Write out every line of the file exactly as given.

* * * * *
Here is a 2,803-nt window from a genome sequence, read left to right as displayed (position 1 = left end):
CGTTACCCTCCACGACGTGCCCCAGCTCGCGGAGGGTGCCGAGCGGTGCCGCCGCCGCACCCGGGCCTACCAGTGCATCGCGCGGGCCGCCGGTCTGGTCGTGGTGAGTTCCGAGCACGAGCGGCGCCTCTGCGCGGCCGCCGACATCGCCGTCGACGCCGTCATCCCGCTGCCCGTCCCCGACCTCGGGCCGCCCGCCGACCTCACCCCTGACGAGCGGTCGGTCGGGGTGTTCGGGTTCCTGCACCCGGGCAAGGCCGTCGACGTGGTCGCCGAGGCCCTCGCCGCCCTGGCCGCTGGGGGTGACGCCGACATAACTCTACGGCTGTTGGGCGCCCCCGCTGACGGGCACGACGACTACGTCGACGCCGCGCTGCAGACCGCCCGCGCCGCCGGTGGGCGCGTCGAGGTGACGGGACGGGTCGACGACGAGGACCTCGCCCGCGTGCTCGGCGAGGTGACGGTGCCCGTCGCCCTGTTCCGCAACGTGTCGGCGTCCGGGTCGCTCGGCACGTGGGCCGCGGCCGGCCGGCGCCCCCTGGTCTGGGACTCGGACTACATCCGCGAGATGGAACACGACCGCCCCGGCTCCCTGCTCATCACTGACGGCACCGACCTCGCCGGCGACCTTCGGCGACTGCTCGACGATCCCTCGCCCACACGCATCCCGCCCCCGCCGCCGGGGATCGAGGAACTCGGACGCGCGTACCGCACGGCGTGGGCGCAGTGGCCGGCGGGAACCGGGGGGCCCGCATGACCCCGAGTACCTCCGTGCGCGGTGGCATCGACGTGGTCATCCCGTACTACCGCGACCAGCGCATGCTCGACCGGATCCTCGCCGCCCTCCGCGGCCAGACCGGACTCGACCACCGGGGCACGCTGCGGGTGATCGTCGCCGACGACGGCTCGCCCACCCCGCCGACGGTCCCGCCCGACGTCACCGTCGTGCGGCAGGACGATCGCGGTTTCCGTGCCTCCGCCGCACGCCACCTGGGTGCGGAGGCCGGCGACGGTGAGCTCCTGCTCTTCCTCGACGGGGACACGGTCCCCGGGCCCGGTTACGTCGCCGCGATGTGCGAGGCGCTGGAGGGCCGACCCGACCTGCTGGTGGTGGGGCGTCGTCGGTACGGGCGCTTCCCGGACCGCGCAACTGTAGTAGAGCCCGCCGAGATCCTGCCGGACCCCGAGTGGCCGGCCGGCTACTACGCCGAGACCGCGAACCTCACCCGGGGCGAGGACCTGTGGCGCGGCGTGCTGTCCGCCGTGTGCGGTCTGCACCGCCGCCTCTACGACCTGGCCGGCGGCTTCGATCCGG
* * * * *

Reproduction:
Here is a 2,803-nt window from a genome sequence, read left to right as displayed (position 1 = left end):
CGTTACCCTCCACGACGTGCCCCAGCTCGCGGAGGGTGCCGAGCGGTGCCGCCGCCGCACCCGGGCCTACCAGTGCATCGCGCGGGCCGCCGGTCTGGTCGTGGTGAGTTCCGAGCACGAGCGGCGCCTCTGCGCGGCCGCCGACATCGCCGTCGACGCCGTCATCCCGCTGCCCGTCCCCGACCTCGGGCCGCCCGCCGACCTCACCCCTGACGAGCGGTCGGTCGGGGTGTTCGGGTTCCTGCACCCGGGCAAGGCCGTCGACGTGGTCGCCGAGGCCCTCGCCGCCCTGGCCGCTGGGGGTGACGCCGACATAACTCTACGGCTGTTGGGCGCCCCCGCTGACGGGCACGACGACTACGTCGACGCCGCGCTGCAGACCGCCCGCGCCGCCGGTGGGCGCGTCGAGGTGACGGGACGGGTCGACGACGAGGACCTCGCCCGCGTGCTCGGCGAGGTGACGGTGCCCGTCGCCCTGTTCCGCAACGTGTCGGCGTCCGGGTCGCTCGGCACGTGGGCCGCGGCCGGCCGGCGCCCCCTGGTCTGGGACTCGGACTACATCCGCGAGATGGAACACGACCGCCCCGGCTCCCTGCTCATCACTGACGGCACCGACCTCGCCGGCGACCTTCGGCGACTGCTCGACGATCCCTCGCCCACACGCATCCCGCCCCCGCCGCCGGGGATCGAGGAACTCGGACGCGCGTACCGCACGGCGTGGGCGCAGTGGCCGGCGGGAACCGGGGGGCCCGCATGACCCCGAGTACCTCCGTGCGCGGTGGCATCGACGTGGTCATCCCGTACTACCGCGACCAGCGCATGCTCGACCGGATCCTCGCCGCCCTCCGCGGCCAGACCGGACTCGACCACCGGGGCACGCTGCGGGTGATCGTCGCCGACGACGGCTCGCCCACCCCGCCGACGGTCCCGCCCGACGTCACCGTCGTGCGGCAGGACGATCGCGGTTTCCGTGCCTCCGCCGCACGCCACCTGGGTGCGGAGGCCGGCGACGGTGAGCTCCTGCTCTTCCTCGACGGGGACACGGTCCCCGGGCCCGGTTACGTCGCCGCGATGTGCGAGGCGCTGGAGGGCCGACCCGACCTGCTGGTGGTGGGGCGTCGTCGGTACGGGCGCTTCCCGGACCGCGCAACTGTAGTAGAGCCCGCCGAGATCCTGCCGGACCCCGAGTGGCCGGCCGGCTACTACGCCGAGACCGCGAACCTCACCCGGGGCGAGGACCTGTGGCGCGGCGTGCTGTCCGCCGTGTGCGGTCTGCACCGCCGCCTCTACGACCTGGCCGGCGGCTTCGATCCGG